After nearly two years of fighting, Syria’s vaunted war machine is showing serious cracks as emboldened rebels snap up more bases and airfields and force army units to retrench behind defensive lines in major cities, Western officials and military analysts say.
Bolstered by a steady flow of arms from foreign backers, opposition forces have scored a series of tactical victories in the Damascus suburbs in recent days and are advancing steadily toward the city’s airport, adding to what some analysts view as a sense of momentum that has been building since late summer.
Powerful antitank and antiaircraft weapons have helped level what was once a lopsided contest, the officials say, so much so that army commanders have been unable or unwilling to challenge rebel assaults on large military bases on the capital’s outskirts.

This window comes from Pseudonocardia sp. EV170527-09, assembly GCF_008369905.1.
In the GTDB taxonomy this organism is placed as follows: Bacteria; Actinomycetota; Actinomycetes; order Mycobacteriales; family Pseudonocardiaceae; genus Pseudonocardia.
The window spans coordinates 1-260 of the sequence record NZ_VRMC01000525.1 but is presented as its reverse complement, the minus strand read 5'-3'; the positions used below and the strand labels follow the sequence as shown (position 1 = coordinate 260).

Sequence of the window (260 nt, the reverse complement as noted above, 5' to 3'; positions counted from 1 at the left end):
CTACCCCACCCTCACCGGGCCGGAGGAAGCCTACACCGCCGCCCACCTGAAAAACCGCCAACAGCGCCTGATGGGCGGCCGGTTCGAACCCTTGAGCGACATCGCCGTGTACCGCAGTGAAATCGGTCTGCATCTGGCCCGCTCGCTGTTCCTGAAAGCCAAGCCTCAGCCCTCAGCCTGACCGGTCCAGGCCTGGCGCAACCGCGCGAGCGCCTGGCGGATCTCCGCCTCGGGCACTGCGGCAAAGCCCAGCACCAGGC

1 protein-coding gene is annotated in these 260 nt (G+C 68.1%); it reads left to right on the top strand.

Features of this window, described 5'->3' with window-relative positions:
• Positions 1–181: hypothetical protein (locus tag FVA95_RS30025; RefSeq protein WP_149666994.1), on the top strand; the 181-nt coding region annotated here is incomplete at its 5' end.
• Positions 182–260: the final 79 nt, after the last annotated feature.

“The regime isn’t intervening to defend its positions,” said Jeffrey White, a former Middle East military analyst with the Pentagon’s Defense Intelligence Agency. “And when it does try to counterattack, it often fails.”
Extremist groups among the Syrian opposition are responsible for some of the gains. Rebel commanders and outside analysts say the groups have grown more powerful in recent months because of funding and weapons from wealthy Arab donors in the Persian Gulf region as well as Syrian businessmen outside the country.
One Islamist militia with suspected ties to al-Qaeda has seized two government military bases in the past two weeks.